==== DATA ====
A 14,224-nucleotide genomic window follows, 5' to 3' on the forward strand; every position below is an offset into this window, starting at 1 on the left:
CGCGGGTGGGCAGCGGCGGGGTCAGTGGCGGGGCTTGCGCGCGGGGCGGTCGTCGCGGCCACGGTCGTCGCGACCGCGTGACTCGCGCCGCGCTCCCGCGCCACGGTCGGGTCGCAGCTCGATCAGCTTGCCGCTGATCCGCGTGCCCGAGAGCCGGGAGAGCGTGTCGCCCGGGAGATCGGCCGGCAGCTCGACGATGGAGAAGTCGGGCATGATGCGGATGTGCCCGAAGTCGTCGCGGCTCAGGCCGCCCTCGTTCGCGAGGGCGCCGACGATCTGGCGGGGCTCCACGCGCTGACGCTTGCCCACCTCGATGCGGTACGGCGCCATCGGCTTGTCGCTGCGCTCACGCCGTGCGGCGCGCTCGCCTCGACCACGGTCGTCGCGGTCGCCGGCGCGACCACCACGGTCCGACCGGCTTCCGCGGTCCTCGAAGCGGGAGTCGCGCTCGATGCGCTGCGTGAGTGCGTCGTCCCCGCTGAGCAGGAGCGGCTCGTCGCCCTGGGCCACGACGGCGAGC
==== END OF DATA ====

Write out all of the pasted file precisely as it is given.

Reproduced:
A 14,224-nucleotide genomic window follows, 5' to 3' on the forward strand; every position below is an offset into this window, starting at 1 on the left:
CGCGGGTGGGCAGCGGCGGGGTCAGTGGCGGGGCTTGCGCGCGGGGCGGTCGTCGCGGCCACGGTCGTCGCGACCGCGTGACTCGCGCCGCGCTCCCGCGCCACGGTCGGGTCGCAGCTCGATCAGCTTGCCGCTGATCCGCGTGCCCGAGAGCCGGGAGAGCGTGTCGCCCGGGAGATCGGCCGGCAGCTCGACGATGGAGAAGTCGGGCATGATGCGGATGTGCCCGAAGTCGTCGCGGCTCAGGCCGCCCTCGTTCGCGAGGGCGCCGACGATCTGGCGGGGCTCCACGCGCTGACGCTTGCCCACCTCGATGCGGTACGGCGCCATCGGCTTGTCGCTGCGCTCACGCCGTGCGGCGCGCTCGCCTCGACCACGGTCGTCGCGGTCGCCGGCGCGACCACCACGGTCCGACCGGCTTCCGCGGTCCTCGAAGCGGGAGTCGCGCTCGATGCGCTGCGTGAGTGCGTCGTCCCCGCTGAGCAGGAGCGGCTCGTCGCCCTGGGCCACGACGGCGAGC